As noted by Phssthpok, the Air doesn't have a lock slot. Macbooks are stolen pretty much continuously on and around college campuses. (At least at the large, famous one I worked at) That lock slot can make the difference between your computer being stolen when you go to the bathroom, or get up to talk to a friend (for just a few seconds! really!) in the library and not.

If you aren't planning on locking your computer, backup to dropbox and be sure to have renter's insurance.
posted by rockindata at 8:21 PM on August 23, 2011


I use a 13" Macbook Pro and it meets my needs wonderfully (I code a bit as well). If you are going to use it with a monitor a lot than I have found a Henge Dock to work really well especially if you use ethernet , external speakers and/or USB devices while docked.
posted by Poet_Lariat at 8:24 PM on August 23, 2011


I had a 13" Air (2008) , 22" external monitor, and bluetooth mouse/keyboard for my last year of college. I loved having something so light to carry around campus and was also a non-gaming CS major. Don't worry about the locking slot - just don't leave your door unlocked and don't leave your computer out of your sight. The bluetooth peripherals are nice because you can carry the mouse with you more easily and you don't have to plug them in every time you sit down at your desk.
posted by asphericalcow at 9:24 PM on August 23, 2011


Yes, this is a good idea. The battery technology and overall hardware setup of the Apple laptops are to my knowledge unmatched by other manufacturers.

The 4GB limit in the Air should be enough for virtualization, given your workload. I needed to max my MBP to 6GB because I needed virtualization, heavy-duty DTP programs, loaded browsers, and video editing apps mostly at the same time. (And even with 4GB, I can imagine that an SSD would have done the trick for me just the same. Which the Air has.)

In your situation, I would avoid the Apple monitors. They are a little expensive given what you'll be using them for. Their color fidelity is absolutely superb, but for a student it's not worth the premium (at least not at list price).

I recently bought a 23-inch Samsung 2333T. Very cheap, very good. The best cheap-to-midrange monitor I've used. Only top-of-the line Dell and Apple monitors have been better.

Re. VGA / HDMI / DVI:
Avoid VGA; It is outdated. Bad picture quality. DisplayPort is best if the monitor comes with it. DVI and HDMI are about equal I think ... I haven't used an HDMI monitor though. The DVI plug is chunkier so therefore I think HDMI is better. For the price it is ridiculously good. Perfect, even.

Re. SSD size: I would actually not spend on upgrading the SSD to 256GB when you buy from Apple. Use an external drive for bulk storage and backup (preferably two). Then if and when your SSD runs out of space, replace it with a bigger and much faster SSD from OWC/MacSales and sell off the old one.

That locking slot on the Pro is, yes, immensely useful. The Air may be small enough that you don't actually need to leave it behind.

While the 13" pro is great, I'm leaning towards the Air myself. (I have a similar workload as you I think, though a little heavier-duty.) Regarding the choice of 11" vs 13" air, IMO it boils down to this:
* 11" Air is amazingly small, light, and portable.
* 13" Air has an amazingly long battery life.

And I'm leaning towards the 11".
posted by krilli at 4:32 AM on August 24, 2011


Haha. This sentence was refers to the Samsung SM 2333T monitor, not HDMI:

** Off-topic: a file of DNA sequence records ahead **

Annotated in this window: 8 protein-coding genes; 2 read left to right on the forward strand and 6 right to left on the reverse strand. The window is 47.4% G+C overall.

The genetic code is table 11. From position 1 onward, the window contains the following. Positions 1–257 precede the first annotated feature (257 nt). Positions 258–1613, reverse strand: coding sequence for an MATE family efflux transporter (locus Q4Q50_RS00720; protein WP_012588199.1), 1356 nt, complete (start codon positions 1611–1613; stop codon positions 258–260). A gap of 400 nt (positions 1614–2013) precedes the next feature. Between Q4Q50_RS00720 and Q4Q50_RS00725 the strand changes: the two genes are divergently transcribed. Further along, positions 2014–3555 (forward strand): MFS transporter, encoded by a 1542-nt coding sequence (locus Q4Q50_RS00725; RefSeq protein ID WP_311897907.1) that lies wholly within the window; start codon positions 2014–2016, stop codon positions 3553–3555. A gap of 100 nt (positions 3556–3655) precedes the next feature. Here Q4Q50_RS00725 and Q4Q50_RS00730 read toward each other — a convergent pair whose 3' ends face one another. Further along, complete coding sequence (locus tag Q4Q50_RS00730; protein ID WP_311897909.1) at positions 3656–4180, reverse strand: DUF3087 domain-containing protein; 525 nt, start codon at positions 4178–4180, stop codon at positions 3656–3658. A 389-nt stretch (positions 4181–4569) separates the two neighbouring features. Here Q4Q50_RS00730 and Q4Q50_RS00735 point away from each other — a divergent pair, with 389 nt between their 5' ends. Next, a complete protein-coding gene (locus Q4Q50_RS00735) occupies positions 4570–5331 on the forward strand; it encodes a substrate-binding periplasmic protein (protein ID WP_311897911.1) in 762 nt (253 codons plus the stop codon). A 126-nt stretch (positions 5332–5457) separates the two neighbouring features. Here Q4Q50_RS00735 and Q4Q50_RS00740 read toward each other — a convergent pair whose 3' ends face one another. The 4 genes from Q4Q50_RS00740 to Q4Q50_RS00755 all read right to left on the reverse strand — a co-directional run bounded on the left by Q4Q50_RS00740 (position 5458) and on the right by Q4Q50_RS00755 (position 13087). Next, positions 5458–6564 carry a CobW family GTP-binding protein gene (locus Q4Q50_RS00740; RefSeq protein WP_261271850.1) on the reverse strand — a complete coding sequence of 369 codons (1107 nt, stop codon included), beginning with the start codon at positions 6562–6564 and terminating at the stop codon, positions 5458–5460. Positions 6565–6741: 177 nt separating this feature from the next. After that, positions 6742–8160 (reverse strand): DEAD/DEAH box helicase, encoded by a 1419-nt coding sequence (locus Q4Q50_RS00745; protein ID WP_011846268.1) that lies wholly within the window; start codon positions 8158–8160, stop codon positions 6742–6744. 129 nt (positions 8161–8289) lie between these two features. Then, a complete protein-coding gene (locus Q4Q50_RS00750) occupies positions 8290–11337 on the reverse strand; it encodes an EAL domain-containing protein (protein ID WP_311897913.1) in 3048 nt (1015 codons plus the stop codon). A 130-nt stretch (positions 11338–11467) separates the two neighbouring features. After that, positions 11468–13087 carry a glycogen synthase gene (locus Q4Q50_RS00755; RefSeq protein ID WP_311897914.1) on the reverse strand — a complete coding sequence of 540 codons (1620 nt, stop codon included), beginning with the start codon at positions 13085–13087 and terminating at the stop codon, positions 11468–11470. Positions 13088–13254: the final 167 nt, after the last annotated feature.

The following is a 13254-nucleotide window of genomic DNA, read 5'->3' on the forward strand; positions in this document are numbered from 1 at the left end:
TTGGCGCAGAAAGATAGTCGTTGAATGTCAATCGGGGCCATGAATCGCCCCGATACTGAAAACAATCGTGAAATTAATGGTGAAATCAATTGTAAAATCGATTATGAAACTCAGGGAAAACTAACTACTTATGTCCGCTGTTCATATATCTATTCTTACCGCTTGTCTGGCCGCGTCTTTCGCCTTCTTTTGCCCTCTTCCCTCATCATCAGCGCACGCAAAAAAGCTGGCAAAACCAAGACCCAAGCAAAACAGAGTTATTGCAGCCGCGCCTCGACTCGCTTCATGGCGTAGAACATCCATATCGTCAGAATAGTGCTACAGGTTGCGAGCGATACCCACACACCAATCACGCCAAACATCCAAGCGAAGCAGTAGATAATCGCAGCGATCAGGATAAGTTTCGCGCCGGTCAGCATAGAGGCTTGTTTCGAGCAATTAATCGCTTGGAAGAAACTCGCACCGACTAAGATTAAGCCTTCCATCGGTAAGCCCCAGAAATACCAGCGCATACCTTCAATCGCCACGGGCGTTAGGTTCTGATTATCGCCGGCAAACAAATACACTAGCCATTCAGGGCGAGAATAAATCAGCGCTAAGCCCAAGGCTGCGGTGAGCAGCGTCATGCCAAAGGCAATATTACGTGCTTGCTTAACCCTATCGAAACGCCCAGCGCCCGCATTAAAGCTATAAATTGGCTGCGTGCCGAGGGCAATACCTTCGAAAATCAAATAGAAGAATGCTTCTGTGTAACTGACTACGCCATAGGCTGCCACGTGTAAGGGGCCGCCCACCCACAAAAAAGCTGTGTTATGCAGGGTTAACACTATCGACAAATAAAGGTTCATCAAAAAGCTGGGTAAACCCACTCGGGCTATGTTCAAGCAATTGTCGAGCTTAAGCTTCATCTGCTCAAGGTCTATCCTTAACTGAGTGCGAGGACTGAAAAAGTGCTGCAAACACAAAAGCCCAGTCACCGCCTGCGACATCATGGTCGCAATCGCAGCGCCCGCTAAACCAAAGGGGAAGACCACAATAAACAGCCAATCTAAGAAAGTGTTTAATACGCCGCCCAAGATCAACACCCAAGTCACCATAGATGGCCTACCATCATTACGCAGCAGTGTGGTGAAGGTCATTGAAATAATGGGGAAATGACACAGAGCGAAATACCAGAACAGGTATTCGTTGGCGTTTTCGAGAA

For the price it is ridiculously good. Perfect, even.
posted by krilli at 4:33 AM on August 24, 2011


My advice to all departing college students is to pack very little on your first trip down. You can assess what your setup is once you get there and buy/bring extra things after fall break. Suffering through September without an external monitor may be better than having one that you realize just really doesn't work in your workspace.
posted by davextreme at 6:52 AM on August 24, 2011


(Oh, sorry, just re-read that you're not an incoming freshman, so you may know what you actually need.)
posted by davextreme at 6:53 AM on August 24, 2011


Be aware there's probably a great lab managed by your CSCI department. If iPads and dropbox had been invented when I was in college I would have scrapped my 15" pro and used an iPad for reading/research/writing. For coding projects there are school computers everywhere for whenever I might have wanted a bit more oomph.
posted by kjell at 8:42 AM on August 24, 2011


How do you type on an iPad?
posted by krilli at 9:00 AM on August 24, 2011


With a bluetooth keyboard. For fun writing it's great. Super involved research papers might be a chore.
posted by kjell at 9:03 AM on August 24, 2011 [1 favorite]


I recently moved from a 15" MBP to a 13" air... most awesome laptop I've ever had, and I'd never go back to the 15". I have the i7/4/256, and fire up a Win7 VM in Fusion from time to time, and it's not a problem at all. Sure, I'd put in 8 gigs of RAM if I could, but 4 has not been a problem.

I predict you'll be very satisfied with the Air. And, +1 to the magic trackpad over a mouse suggestion: once you get accustomed to trackpad gestures, mousing around feels very inefficient. I'm even ready to trade in my beloved Kensington trackball on my iMac for a trackpad: gestures just work better.
posted by Steve3 at 9:30 AM on August 24, 2011


Reasons I bought a 13 inch MacBook Pro instead of a 13 inch MacBook Air;
  • 2.7ghz i7 vs 1.7ghz i5. I regularly have three or four VMs open. I can not have enough CPU.
  • 8 vs 4 gigabytes of ram maximum. I regularly have three or four VMs open, I can not have enough ram.
  • Real ethernet port vs USB ethernet. Backups/large transfers over wireless or USB ethernet is pain in comparison to a real ethernet port.
  • Firewire vs no firewire. Easy bootable backups of the system.
  • Ports all on one side; Putting ports on both sides is stupid.
Things that I miss out on with the Pro instead of the Air;
  • The Air is 3 lbs vs 4.5 lbs. 1.5 lbs really is a real amount if carried in a shoulder bag for a day.
  • The Air has a 1400x900 screen vs 1280x800 screen. Higher resolution screens in the same physical space are always preferred.
Things that aren't actually issues.
  • optical drive. I need an optical drive, but an external one would be fine, and the slim-line ones are portable enough for when I actually need it with me on occasion.
  • SSDs. The SSD on the Air is nice and fast and reasonably priced. The MBP drive can be upgraded in two years when new SSDs are waay better. Having replaced the spinning disk with an SSD in my MBP, I don't think I could live without an SSD on my primary machine ever again.
  • Superior thunderbolt port. The MBP's have a superior thunderbolt chip that supports more devices. In practice, this doesn't matter unless you want two external monitors.
  • The Air doesn't have an infrared port.

posted by fief at 11:11 AM on August 24, 2011